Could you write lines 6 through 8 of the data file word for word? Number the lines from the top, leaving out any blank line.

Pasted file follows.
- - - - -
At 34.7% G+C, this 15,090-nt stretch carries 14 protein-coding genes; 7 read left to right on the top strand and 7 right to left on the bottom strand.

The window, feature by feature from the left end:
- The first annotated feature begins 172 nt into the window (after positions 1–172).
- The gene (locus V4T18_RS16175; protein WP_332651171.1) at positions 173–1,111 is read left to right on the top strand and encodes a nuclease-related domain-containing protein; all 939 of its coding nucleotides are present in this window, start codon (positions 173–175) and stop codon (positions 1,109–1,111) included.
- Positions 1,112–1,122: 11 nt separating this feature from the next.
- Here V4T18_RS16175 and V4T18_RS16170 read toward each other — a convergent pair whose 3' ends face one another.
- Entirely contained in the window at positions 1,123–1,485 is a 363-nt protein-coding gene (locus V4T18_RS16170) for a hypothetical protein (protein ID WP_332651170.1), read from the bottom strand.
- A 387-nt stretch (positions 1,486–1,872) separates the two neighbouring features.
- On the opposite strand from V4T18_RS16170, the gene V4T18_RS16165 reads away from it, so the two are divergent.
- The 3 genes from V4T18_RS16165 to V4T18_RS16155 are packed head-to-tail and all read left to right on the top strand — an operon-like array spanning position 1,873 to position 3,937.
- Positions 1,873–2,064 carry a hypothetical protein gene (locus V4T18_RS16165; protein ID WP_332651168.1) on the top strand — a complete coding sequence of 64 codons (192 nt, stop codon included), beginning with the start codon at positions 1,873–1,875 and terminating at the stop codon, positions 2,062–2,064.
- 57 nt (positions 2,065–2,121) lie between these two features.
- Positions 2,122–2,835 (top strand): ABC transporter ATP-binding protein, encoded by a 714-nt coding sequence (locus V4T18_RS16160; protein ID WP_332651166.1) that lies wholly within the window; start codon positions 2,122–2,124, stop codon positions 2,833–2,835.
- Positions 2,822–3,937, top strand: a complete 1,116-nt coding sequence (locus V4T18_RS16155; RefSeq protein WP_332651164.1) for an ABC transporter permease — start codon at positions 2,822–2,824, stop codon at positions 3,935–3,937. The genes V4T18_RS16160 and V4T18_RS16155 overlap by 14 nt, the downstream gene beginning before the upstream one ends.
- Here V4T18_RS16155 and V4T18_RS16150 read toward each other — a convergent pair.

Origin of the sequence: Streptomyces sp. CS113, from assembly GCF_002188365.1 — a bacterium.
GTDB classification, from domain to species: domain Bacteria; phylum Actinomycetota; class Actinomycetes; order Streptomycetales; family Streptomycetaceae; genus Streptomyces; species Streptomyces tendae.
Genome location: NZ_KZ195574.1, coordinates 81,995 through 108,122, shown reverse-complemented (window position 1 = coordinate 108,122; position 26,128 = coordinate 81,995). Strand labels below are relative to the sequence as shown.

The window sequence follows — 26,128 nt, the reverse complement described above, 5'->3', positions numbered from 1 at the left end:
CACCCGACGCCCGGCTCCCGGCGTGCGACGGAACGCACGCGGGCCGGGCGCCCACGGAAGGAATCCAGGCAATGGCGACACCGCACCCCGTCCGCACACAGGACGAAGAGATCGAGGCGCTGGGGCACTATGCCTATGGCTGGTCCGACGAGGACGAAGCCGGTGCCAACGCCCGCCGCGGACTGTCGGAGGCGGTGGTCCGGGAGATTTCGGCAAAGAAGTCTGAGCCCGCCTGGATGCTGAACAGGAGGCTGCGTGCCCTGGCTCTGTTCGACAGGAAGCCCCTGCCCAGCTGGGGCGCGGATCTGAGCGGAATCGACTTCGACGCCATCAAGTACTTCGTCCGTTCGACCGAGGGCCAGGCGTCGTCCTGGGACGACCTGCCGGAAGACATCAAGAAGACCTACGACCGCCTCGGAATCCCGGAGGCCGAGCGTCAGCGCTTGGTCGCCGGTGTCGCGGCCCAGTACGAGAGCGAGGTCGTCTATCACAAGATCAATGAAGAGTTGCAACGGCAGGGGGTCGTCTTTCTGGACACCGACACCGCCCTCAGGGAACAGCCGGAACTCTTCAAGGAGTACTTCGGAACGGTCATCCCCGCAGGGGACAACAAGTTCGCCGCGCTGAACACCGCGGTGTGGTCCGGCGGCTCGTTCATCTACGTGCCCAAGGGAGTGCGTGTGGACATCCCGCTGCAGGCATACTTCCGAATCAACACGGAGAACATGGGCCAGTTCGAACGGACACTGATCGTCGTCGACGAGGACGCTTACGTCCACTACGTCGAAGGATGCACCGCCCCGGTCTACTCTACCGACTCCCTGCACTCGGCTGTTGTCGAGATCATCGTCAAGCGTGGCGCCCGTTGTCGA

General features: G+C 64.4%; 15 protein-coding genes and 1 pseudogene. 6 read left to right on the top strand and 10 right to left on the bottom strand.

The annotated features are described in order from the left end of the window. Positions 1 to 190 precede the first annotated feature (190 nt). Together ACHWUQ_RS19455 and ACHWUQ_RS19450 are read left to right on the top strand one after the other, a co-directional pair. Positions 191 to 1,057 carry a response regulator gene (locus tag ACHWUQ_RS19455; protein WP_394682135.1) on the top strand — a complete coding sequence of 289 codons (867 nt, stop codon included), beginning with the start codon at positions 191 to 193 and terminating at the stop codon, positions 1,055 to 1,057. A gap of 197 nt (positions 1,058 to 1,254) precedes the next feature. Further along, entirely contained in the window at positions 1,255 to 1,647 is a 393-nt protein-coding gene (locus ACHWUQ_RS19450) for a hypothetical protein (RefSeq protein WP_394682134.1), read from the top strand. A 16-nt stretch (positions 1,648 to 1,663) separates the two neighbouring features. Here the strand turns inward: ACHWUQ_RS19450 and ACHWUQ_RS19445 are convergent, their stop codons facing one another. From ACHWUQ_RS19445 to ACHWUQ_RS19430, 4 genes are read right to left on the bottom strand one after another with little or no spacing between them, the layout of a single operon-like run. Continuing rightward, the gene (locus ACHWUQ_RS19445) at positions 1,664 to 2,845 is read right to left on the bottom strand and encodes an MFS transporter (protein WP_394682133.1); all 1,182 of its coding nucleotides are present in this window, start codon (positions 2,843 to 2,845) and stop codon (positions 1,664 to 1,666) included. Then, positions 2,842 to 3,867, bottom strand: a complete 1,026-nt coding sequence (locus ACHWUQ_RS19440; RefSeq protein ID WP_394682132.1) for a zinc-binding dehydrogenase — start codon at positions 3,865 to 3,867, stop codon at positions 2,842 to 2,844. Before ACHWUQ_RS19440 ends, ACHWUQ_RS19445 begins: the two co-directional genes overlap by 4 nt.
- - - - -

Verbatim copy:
- Here V4T18_RS16175 and V4T18_RS16170 read toward each other — a convergent pair whose 3' ends face one another.
- Entirely contained in the window at positions 1,123–1,485 is a 363-nt protein-coding gene (locus V4T18_RS16170) for a hypothetical protein (protein ID WP_332651170.1), read from the bottom strand.
- A 387-nt stretch (positions 1,486–1,872) separates the two neighbouring features.